It’s official—senior care has a genius in its midst.
When the MacArthur Foundation announced this year’s class of “Genius Grant” recipients late last month, Anne Basting, a theater professor at the University of Wisconsin-Milwaukee, was among the 23 winners. Basting is the founder of TimeSlips Creative Storytelling, a nonprofit that teaches improvisational storytelling as a form of therapy for seniors with memory loss.
Awarded annually since 1981, the Genius Grants—officially known as MacArthur Fellowships—are no-strings attached grants for individuals who have shown “extraordinary originality and dedication to their creative pursuits.” This year, each fellow received $625,000. Fellows have come from fields as diverse of neuroscience and puppetry, and former winners include writer David Foster Wallace, “Hamilton” creator Lin-Manuel Miranda, and surgeon and author Atul Gawande.
Since 2000, Basting has worked to inspire seniors with varying levels of cognitive impairment to brainstorm new stories, plays and poems, rather than attempt to access memories they may no longer have. She turned her ideas into a formal therapy protocol—TimeSlips—that caregivers and senior living communities can learn online or through in-person training.
Basting recently spoke with Senior Housing News about some of the larger implications the Genius Grant for senior care, the current climate for innovation, and what’s next for TimeSlips.
TimeSlips has been widely adopted by senior housing and care organizations, with certified facilitators in 40 states and 12 countries. These facilitators have gone through formal training in the TimeSlips approach, which includes such practices as creating a ritual around the storytelling process and “accepting and validating” even seemingly nonsensical or nonverbal contributions to storytelling. Facilitators are involved with senior living communities and various other organizations, including skilled nursing facilities, adult day centers, senior centers, hospitals, universities, arts groups, and historical societies.
Among the senior living communities involved with TimeSlips is Luther Manor. Located just west of Milwaukee, the community in Basting’s own backyard offers independent living, assisted living, skilled nursing and other services.
TimeSlips offered a way for Luther Manor to transform memory care from being focused on boring, “childish” activities to being about meaningful engagement, Beth Meyer-Arnold, director of adult day services, told the Milwaukee Journal Sentinel.
Studies, such as one undertaken by Penn State College of Medicine, are bearing out the notion that TimeSlips benefits both residents and senior care staff.
The widespread adoption of TimeSlips and validation of its benefits might be illustrative of a shift in the approach to senior care, as demonstrated at Luther Manor. And the Genius Grant could help further accelerate this shift, Basting believes.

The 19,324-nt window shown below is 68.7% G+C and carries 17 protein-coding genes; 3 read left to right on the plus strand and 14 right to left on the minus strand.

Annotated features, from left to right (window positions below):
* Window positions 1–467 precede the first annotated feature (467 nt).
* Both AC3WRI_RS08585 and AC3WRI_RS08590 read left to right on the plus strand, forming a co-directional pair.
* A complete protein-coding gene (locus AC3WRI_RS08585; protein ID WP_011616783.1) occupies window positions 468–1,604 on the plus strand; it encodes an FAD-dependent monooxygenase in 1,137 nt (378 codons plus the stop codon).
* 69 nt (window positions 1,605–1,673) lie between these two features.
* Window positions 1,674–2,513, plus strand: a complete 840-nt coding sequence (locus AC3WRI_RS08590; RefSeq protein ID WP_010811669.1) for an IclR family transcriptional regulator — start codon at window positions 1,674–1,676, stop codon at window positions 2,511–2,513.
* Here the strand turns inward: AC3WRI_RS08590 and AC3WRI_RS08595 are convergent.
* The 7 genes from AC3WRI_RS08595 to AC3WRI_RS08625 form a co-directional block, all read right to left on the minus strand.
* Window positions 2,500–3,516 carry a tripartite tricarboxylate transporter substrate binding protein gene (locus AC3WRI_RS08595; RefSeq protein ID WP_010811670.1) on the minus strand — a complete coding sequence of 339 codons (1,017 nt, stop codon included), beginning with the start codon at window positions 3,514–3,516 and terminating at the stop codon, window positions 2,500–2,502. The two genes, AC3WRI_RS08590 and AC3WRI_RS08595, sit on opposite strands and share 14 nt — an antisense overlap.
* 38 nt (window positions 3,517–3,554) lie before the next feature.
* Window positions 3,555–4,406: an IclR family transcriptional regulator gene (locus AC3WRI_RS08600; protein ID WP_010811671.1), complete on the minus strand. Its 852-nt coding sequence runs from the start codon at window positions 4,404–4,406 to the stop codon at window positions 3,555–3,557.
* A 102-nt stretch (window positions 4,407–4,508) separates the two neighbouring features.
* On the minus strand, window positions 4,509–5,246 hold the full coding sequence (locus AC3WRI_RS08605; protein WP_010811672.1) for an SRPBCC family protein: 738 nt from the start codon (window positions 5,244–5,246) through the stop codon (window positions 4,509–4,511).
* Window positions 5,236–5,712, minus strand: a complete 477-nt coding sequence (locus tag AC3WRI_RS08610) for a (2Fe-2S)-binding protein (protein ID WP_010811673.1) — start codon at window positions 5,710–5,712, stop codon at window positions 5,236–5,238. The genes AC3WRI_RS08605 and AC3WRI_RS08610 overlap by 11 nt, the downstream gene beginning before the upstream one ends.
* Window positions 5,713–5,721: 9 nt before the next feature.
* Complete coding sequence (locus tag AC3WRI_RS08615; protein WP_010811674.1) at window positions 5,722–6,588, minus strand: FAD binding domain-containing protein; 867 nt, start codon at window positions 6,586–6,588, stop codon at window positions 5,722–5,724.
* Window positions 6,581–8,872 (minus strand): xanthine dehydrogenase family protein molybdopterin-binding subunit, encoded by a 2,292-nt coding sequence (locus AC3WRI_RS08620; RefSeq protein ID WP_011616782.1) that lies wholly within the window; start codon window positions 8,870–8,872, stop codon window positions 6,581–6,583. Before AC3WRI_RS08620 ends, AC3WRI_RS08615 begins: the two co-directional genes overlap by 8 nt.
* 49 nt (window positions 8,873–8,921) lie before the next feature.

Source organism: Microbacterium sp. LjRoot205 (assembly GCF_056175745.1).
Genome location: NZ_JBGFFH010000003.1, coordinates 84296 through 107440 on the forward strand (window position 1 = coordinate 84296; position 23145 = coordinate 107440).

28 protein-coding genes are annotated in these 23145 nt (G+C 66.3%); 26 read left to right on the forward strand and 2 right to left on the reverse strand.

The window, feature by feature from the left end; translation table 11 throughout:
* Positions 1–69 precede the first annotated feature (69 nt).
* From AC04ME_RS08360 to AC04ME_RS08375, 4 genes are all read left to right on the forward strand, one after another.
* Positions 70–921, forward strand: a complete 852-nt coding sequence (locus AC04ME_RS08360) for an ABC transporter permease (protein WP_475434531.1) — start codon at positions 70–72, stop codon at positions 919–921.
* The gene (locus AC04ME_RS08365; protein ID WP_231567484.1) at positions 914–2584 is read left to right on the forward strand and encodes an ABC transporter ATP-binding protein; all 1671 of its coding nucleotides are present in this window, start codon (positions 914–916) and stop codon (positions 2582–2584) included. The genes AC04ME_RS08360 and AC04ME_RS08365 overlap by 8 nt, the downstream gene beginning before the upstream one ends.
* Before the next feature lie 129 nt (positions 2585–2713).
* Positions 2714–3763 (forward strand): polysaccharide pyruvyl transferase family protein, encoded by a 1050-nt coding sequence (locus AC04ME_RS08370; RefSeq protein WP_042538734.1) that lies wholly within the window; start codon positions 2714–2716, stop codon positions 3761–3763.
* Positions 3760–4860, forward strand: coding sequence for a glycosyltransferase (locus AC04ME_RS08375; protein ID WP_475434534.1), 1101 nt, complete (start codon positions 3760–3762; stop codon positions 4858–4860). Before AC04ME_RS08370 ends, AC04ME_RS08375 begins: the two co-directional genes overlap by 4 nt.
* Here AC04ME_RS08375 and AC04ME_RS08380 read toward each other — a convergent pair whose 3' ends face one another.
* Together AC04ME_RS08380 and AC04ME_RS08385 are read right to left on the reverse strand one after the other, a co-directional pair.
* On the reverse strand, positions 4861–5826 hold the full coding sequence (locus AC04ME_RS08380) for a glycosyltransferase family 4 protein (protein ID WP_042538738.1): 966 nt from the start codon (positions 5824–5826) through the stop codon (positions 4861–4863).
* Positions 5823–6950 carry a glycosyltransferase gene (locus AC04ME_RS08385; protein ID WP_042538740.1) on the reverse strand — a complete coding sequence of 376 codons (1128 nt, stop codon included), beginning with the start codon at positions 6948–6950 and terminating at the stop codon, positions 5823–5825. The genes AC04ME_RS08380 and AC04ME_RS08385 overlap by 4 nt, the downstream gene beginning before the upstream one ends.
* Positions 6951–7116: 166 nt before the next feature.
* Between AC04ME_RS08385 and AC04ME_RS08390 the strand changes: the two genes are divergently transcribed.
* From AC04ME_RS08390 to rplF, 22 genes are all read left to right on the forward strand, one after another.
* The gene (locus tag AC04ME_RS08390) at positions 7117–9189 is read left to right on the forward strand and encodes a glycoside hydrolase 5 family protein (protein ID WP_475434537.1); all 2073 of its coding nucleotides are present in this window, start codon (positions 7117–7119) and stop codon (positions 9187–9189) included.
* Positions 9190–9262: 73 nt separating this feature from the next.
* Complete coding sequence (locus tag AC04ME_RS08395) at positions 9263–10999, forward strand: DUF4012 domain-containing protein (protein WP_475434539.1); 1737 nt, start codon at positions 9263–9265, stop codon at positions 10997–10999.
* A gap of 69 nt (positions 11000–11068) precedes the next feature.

To Basting, her receipt of the Genius Grant represents a wider recognition that senior care in America is changing, and the public perception of what senior care can be is also changing.
“To me, the field itself feels like it’s changing. We’re trying to figure out how older adults want to be integrated into the community and be active members in the community,” Basting explains to Senior Housing News. “We have to figure out how seniors housing is going to adapt to that and change.”
Ripe for innovation
The field of senior care is ripe for innovation. In fact, the conferment of the Genius Grant to Basting actually encourages more senior care innovation, she believes.
“In some ways, it’s supportive of innovation in the field,” Basting says. “I’ve been integrating creativity into aging for many, many years, and it’s supportive of that concept.”
The grant, in her mind, supports the idea that older adults can be valued members of the community, regardless of their cognitive abilities. Basting has seen this first hand—she’s worked with seniors who have dementia to create theater pieces around themes they are personally drawn to, or issues that impact them within their communities.
“I think it’s supportive of the notion of looking of age as capacity, rather than a series of accumulated losses,” she says.
Prize money plans
As for what she plans to do with the Genius Grant prize money, Basting is pretty clear—it’s being invested back into TimeSlips, with the hope that the therapy program will eventually reach even more seniors worldwide. One of the keys to accomplishing further growth, Basting thinks, is to have a welcoming website.
“TimeSlips is in the midst of expanding how it can engage with people on its website, a hub for what I see as an endless foundation for inspiration,” she explains. “We’re going [to use the money] to ramp the website up for user-friendliness.”
Specifically, Basting hopes the TimeSlips website will become more interactive, as well as welcoming to seniors with any and all levels of cognitive ability. TimeSlips is beneficial to seniors with memory loss, but seniors in independent living can use it as well, she notes.
“It invites people back into meaning-making, which I think people will agree that there’s a dearth of,” Basting says.
Written by Mary Kate Nelson
Photo credits: John D. & Catherine T. MacArthur Foundation, CC BY 4.0